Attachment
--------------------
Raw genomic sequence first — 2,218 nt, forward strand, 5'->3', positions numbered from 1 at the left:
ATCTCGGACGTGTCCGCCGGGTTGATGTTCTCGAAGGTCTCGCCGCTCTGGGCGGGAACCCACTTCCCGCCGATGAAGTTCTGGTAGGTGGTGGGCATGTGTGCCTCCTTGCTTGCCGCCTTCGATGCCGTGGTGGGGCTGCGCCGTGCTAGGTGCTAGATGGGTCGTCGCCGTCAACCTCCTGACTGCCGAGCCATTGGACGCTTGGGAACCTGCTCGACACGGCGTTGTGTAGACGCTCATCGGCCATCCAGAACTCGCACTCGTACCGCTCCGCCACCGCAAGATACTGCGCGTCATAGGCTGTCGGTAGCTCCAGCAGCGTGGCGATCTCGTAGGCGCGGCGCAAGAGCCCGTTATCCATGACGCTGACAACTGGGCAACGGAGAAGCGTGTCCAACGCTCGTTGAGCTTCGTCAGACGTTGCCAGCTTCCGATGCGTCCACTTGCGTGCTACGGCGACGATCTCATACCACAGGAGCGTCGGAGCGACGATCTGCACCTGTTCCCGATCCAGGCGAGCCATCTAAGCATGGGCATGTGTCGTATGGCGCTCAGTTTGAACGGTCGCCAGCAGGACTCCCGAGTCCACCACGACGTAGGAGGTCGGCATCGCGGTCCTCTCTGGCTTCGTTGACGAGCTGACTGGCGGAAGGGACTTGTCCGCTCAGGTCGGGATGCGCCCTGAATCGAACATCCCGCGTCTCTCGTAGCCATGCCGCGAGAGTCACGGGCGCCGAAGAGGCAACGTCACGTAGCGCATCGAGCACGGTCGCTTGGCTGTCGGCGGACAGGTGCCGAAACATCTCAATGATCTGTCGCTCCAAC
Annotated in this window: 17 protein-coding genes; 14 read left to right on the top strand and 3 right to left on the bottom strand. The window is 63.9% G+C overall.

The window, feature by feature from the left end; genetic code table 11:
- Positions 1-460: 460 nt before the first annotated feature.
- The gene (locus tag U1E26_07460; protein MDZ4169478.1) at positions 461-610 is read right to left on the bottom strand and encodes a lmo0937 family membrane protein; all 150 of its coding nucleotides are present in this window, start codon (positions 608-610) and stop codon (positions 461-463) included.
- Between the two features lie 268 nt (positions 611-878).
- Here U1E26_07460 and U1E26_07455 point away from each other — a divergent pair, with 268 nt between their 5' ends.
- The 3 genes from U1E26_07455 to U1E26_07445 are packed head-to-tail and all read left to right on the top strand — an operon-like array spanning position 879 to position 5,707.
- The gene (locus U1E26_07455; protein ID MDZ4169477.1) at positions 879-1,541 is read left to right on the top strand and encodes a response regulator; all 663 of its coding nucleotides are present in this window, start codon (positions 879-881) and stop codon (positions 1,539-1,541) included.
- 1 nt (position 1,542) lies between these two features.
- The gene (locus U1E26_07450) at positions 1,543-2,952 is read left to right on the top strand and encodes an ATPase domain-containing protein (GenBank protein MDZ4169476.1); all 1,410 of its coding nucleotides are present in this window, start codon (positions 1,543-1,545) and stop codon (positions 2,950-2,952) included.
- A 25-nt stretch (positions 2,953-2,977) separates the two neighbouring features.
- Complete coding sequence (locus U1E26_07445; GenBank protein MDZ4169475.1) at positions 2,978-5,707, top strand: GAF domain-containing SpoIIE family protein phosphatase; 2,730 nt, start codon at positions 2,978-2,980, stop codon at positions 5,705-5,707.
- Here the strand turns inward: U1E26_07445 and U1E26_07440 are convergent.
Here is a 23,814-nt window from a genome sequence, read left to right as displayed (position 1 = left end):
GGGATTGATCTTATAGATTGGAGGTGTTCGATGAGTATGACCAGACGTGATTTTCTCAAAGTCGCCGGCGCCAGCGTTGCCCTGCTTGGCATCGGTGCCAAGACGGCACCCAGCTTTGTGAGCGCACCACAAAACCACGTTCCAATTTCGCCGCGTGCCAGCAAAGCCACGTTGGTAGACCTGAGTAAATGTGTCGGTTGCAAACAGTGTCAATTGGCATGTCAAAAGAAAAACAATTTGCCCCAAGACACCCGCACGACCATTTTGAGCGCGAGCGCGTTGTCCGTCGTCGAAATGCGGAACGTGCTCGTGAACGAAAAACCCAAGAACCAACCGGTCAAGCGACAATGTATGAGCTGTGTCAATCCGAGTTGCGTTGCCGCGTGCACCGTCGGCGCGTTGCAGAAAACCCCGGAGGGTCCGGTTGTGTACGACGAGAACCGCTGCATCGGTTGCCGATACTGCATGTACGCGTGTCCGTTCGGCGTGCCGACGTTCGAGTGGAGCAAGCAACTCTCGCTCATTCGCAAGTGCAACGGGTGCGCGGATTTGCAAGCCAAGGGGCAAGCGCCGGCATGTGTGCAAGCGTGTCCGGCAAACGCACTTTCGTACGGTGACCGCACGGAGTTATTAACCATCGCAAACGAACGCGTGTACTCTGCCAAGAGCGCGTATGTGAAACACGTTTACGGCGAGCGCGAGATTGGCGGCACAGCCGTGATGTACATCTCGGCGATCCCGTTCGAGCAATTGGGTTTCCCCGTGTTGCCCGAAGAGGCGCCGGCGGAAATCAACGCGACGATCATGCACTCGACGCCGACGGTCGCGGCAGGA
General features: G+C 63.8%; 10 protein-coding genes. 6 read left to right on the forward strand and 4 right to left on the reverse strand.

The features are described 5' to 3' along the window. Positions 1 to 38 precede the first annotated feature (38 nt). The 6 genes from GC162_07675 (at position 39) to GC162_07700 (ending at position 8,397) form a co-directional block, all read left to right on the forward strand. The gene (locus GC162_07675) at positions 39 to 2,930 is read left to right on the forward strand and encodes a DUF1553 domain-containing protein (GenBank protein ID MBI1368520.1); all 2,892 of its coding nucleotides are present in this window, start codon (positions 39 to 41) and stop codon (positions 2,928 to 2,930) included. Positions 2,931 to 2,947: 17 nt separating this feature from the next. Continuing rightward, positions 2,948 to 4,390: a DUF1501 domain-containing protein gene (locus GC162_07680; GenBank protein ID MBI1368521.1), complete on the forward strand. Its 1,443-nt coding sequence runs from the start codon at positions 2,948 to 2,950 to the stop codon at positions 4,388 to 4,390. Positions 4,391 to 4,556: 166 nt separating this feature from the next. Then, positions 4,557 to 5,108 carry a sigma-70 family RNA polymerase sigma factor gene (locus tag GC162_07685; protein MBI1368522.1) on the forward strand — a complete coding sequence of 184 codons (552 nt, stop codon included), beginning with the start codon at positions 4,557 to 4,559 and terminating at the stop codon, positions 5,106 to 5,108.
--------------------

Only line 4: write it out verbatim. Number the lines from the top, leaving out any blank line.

The window, feature by feature from the left end; genetic code table 11: